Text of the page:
Field Study of New York State Student Assistance and Prevention Counseling Programs
Journal of Social Work Practice in the Addictions, 9(4), 366-380, November 2009
Matthew J. Corrigan, Ph.D.
Department of Sociology, Anthropology and Social Work
Newman, L.J., Videka, L., Loneck, B.
This article reports on a qualitative study of
student assistance and prevention counseling in New York State that
focuses on 3 components of these programs: program history and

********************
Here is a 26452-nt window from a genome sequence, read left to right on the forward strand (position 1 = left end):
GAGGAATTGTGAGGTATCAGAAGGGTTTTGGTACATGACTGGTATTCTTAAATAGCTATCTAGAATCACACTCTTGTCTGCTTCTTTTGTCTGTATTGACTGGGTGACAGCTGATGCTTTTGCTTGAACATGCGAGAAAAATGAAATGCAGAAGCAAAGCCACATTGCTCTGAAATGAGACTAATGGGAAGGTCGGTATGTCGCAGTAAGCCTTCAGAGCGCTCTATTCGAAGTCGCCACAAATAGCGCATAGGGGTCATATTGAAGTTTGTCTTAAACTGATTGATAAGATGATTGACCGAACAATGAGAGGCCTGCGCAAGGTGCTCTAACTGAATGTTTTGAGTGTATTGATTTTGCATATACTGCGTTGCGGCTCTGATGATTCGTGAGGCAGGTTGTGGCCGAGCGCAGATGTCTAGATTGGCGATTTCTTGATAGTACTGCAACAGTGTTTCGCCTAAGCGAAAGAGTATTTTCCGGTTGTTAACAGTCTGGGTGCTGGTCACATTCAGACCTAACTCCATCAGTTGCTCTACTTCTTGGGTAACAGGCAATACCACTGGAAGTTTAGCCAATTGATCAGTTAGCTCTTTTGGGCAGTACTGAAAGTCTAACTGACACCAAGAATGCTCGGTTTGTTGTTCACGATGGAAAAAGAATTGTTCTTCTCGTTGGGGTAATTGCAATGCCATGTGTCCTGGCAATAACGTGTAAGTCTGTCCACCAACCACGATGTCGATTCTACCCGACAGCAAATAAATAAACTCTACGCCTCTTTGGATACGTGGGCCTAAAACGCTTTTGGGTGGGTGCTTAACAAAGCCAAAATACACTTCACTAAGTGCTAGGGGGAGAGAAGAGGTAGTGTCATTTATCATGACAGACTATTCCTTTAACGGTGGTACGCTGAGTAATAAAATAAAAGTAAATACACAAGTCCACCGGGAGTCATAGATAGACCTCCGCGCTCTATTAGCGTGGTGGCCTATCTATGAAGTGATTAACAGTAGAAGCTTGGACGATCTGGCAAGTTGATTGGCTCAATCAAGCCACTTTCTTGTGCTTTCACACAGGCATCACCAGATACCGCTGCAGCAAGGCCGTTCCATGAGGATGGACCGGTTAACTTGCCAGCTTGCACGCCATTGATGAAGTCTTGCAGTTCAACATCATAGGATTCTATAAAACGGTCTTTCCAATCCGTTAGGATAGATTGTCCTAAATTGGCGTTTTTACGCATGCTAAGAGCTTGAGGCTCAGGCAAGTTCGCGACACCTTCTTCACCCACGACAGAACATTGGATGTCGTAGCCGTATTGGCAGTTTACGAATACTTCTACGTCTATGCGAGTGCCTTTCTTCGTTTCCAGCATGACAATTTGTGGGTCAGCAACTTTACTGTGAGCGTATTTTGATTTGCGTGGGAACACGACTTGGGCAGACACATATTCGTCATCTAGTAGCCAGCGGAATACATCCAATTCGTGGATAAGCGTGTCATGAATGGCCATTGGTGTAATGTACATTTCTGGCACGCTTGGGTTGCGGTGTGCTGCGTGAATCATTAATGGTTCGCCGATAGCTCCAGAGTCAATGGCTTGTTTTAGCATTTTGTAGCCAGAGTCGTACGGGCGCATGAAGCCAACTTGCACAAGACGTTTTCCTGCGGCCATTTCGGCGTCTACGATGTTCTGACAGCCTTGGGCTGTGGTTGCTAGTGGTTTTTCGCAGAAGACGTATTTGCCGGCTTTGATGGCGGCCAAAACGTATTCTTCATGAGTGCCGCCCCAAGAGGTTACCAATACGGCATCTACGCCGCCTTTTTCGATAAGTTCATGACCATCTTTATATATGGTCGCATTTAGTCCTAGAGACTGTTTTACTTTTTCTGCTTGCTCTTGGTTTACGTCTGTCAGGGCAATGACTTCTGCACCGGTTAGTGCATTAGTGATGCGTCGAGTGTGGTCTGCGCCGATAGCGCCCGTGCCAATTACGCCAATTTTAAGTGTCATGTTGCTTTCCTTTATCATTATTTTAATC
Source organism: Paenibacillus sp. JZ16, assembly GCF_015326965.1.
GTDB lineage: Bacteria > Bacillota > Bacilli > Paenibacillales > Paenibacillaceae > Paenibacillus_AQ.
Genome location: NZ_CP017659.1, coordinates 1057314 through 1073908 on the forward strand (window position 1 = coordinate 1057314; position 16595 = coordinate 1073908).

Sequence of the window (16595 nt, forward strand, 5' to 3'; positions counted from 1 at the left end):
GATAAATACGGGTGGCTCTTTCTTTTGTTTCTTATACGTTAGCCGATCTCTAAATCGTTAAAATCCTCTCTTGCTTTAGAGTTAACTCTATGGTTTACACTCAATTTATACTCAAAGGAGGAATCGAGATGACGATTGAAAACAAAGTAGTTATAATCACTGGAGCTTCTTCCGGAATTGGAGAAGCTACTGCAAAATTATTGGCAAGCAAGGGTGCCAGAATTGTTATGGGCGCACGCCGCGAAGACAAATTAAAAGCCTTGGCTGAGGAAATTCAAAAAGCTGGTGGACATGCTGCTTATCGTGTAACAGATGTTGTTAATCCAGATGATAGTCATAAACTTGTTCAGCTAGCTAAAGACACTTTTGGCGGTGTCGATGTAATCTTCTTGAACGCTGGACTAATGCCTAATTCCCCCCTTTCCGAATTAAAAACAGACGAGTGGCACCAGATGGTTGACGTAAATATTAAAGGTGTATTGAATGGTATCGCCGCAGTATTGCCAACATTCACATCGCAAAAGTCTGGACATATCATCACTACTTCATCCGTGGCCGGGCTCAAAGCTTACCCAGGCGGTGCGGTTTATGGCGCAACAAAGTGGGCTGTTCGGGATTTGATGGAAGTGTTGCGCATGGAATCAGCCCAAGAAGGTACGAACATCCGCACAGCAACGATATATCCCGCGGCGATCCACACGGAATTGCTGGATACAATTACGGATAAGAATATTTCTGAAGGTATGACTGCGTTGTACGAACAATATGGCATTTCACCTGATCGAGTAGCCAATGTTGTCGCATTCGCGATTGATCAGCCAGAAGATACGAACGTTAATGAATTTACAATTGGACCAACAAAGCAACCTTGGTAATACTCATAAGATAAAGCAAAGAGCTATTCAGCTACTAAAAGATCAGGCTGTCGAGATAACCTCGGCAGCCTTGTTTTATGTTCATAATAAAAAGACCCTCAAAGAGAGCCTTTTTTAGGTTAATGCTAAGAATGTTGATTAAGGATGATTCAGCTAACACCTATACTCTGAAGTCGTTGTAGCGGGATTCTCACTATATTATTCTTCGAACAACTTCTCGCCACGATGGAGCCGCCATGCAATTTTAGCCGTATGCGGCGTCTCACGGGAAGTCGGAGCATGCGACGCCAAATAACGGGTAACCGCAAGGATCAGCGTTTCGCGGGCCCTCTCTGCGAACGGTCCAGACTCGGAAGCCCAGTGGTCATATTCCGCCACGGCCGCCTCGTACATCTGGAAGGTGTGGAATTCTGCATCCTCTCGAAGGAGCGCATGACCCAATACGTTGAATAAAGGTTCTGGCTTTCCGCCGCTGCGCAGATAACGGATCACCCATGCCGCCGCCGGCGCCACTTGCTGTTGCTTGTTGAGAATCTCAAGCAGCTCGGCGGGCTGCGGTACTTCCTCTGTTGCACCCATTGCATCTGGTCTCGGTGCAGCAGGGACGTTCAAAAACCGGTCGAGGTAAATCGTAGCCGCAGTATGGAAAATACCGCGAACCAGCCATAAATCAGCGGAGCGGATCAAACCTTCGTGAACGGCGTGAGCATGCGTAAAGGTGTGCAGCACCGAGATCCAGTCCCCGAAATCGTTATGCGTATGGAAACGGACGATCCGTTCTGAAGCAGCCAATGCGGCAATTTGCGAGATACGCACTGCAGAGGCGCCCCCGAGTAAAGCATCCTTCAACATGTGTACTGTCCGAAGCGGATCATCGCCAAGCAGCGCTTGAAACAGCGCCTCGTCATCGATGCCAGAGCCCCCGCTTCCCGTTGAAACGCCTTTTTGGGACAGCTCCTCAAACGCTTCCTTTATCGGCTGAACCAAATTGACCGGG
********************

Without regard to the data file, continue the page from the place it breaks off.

evolution, program operations, and program effects. Data collection
methods used in the field study included focus groups, key informant
interviews, and site observations; grounded theory and constant
comparison were employed for analysis. The study found that all program
sites had long-standing prevention programs that evolved over time. The
research team was struck by the unique characteristics and approaches
used by each of the 14 sites. Not a single program was a replica of
another, but individual counseling was found to be a core component of
each program. The study concluded that although prevention counseling is
well suited to addressing the problem of adolescent substance abuse,
there is little research on outcomes.